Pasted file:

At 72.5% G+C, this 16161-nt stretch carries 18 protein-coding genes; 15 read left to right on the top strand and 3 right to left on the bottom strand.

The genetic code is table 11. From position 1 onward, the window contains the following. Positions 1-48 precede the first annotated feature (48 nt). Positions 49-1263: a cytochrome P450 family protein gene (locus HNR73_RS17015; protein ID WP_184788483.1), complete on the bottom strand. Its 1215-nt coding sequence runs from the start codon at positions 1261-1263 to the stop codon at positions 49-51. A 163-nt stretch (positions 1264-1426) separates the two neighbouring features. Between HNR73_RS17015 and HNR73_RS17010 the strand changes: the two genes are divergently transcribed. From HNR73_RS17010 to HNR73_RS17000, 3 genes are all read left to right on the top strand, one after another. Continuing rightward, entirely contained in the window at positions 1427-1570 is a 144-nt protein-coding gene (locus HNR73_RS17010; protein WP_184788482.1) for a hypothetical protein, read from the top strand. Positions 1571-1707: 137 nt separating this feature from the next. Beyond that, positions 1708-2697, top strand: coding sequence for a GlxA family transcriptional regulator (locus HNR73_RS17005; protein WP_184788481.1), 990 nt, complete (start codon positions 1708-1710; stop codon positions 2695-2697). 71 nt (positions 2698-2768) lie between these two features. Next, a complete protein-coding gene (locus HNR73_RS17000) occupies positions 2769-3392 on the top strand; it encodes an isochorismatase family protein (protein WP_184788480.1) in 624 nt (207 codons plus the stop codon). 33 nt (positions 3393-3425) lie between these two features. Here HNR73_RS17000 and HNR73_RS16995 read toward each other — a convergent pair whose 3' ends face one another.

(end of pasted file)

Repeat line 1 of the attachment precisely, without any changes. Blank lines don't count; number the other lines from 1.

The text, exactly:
At 72.5% G+C, this 16161-nt stretch carries 18 protein-coding genes; 15 read left to right on the top strand and 3 right to left on the bottom strand.